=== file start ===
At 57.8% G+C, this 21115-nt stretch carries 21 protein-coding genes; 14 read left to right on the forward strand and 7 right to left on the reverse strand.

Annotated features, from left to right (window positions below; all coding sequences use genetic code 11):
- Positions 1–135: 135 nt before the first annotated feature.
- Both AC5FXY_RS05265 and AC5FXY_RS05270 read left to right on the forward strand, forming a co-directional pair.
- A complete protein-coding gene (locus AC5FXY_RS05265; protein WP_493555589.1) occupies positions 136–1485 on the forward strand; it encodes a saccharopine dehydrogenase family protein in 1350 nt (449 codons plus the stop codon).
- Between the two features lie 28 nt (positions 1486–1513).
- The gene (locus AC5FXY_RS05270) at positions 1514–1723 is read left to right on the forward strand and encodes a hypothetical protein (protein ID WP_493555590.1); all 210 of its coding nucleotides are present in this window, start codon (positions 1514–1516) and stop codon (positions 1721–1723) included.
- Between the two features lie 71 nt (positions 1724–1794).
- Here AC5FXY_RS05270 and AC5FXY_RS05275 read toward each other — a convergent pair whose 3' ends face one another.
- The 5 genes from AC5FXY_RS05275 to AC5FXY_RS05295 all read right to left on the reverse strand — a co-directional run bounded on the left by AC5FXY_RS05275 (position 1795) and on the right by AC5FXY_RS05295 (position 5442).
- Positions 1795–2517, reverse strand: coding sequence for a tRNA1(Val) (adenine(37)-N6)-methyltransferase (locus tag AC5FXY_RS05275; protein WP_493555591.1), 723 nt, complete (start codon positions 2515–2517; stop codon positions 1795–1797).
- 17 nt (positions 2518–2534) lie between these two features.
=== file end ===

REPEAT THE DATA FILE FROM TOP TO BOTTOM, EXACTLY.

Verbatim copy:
At 57.8% G+C, this 21115-nt stretch carries 21 protein-coding genes; 14 read left to right on the forward strand and 7 right to left on the reverse strand.

Annotated features, from left to right (window positions below; all coding sequences use genetic code 11):
- Positions 1–135: 135 nt before the first annotated feature.
- Both AC5FXY_RS05265 and AC5FXY_RS05270 read left to right on the forward strand, forming a co-directional pair.
- A complete protein-coding gene (locus AC5FXY_RS05265; protein WP_493555589.1) occupies positions 136–1485 on the forward strand; it encodes a saccharopine dehydrogenase family protein in 1350 nt (449 codons plus the stop codon).
- Between the two features lie 28 nt (positions 1486–1513).
- The gene (locus AC5FXY_RS05270) at positions 1514–1723 is read left to right on the forward strand and encodes a hypothetical protein (protein ID WP_493555590.1); all 210 of its coding nucleotides are present in this window, start codon (positions 1514–1516) and stop codon (positions 1721–1723) included.
- Between the two features lie 71 nt (positions 1724–1794).
- Here AC5FXY_RS05270 and AC5FXY_RS05275 read toward each other — a convergent pair whose 3' ends face one another.
- The 5 genes from AC5FXY_RS05275 to AC5FXY_RS05295 all read right to left on the reverse strand — a co-directional run bounded on the left by AC5FXY_RS05275 (position 1795) and on the right by AC5FXY_RS05295 (position 5442).
- Positions 1795–2517, reverse strand: coding sequence for a tRNA1(Val) (adenine(37)-N6)-methyltransferase (locus tag AC5FXY_RS05275; protein WP_493555591.1), 723 nt, complete (start codon positions 2515–2517; stop codon positions 1795–1797).
- 17 nt (positions 2518–2534) lie between these two features.